A call for collaboration: Malcolm Hoenlein speaks out

The heads of 50 Jewish groups from across the US will meet with Israeli politicians next week.

Executive Vice Chairman of the Conference of Presidents of Major American Jewish Organizations, Malcolm Hoenlein, visits the offices of ‘The Jerusalem Post.’ (photo credit: SAM SOKOL)
Executive Vice Chairman of the Conference of Presidents of Major American Jewish Organizations, Malcolm Hoenlein, visits the offices of ‘The Jerusalem Post.’
(photo credit: SAM SOKOL)
On Sunday, a delegation from the Conference of Presidents of Major American Jewish Organizations will arrive to meet with Israeli politicians, civil society leaders and others to discuss the issues facing both Israel and the Diaspora.
As the heads of 50 Jewish groups from across the US, they form a powerful lobbying group for Jewish interests in the biggest national community outside the Jewish state.
The group’s longtime leader, Malcolm Hoenlein, sat down with the Magazine in advance of his group’s mission, their 41st, to discuss Iran, European anti-Semitism and other issues of concern for contemporary Jewry.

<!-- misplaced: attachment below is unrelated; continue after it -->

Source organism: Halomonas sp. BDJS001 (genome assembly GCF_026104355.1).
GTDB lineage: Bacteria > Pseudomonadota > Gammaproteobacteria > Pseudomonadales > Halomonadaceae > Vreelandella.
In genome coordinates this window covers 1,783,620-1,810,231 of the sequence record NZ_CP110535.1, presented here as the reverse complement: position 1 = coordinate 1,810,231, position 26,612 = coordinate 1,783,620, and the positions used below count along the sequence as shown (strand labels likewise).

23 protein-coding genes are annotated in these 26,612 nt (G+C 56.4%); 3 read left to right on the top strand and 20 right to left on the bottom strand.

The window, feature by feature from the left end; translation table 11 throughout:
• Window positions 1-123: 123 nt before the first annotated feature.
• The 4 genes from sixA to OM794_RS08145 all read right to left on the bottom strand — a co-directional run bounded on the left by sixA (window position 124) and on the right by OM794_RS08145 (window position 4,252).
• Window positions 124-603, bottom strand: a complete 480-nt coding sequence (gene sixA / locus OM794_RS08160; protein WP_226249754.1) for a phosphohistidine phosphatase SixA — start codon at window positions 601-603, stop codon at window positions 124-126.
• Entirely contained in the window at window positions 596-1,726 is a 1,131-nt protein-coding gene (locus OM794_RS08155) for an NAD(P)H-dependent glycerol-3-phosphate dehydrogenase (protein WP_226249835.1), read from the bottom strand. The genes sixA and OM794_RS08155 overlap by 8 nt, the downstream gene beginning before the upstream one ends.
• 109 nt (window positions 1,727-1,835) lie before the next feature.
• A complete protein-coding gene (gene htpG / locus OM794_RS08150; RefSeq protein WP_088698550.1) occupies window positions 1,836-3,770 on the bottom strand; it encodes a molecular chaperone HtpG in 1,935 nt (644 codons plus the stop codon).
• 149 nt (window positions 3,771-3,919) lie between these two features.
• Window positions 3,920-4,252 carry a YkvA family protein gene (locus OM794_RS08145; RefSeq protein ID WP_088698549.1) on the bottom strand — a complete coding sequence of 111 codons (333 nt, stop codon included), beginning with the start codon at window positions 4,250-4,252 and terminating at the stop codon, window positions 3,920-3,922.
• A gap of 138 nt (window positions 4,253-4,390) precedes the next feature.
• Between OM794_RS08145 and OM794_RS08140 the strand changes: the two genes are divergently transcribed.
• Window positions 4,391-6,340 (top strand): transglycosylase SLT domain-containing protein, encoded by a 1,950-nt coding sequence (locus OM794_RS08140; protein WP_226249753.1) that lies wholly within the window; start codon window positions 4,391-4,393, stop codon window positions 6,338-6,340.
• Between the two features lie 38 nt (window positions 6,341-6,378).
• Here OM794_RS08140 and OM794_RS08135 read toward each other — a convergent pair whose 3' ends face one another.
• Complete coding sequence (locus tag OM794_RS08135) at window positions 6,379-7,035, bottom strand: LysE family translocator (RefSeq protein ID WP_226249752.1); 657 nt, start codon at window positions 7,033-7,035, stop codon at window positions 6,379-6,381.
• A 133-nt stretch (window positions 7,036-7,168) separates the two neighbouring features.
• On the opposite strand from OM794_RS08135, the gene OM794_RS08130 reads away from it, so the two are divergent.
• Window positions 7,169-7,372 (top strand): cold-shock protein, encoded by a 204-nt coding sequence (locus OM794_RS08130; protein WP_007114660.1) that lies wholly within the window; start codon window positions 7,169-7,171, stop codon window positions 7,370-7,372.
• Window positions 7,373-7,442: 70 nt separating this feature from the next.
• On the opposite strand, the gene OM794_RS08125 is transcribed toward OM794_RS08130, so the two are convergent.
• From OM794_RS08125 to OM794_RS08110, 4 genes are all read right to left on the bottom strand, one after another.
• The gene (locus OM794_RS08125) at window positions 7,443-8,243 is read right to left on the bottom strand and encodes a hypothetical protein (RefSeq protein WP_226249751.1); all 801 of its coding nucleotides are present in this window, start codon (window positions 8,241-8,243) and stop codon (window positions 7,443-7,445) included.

Leaning back in a leather chair in The Jerusalem Post’s conference room, Hoenlein appears completely at ease, both with the issues he is discussing and the media itself. This man is used to proximity to power, both the “soft” media kind and that of politicians.
During the conversation, he casually references ties with senior political figures across the spectrum, his relationship with the US Federal Bureau of Investigation and the Department of Homeland Security, and world leaders with whom he has met and maintains relations in order to lobby for the interests of his community.
In previous conversations with the Post, Hoenlein has focused on issues ranging from assimilation and intermarriage to Israel’s inability to prevent the desecration of graves on the Mount of Olives (a cause close to his heart), to his view that Western leaders have shown no inclination to hold Palestinian Authority President Mahmoud Abbas accountable for incitement that leads to violence.
However, as American and Israeli politicians on both the Right and the Left debate Prime Minister Benjamin Netanyahu’s impending speech before Congress – to warn of what he sees as the consequences of a deal with Iran over its nuclear program – Hoenlein turned to a different set of issues.
Without taking a stance one way or another on the speech, Hoenlein recalled an article he had read comparing Netanyahu’s speech to a hypothetical Jewish figure warning the world of the impending Nazi Holocaust in 1939, which he said he believes can help explain the premier’s motivations.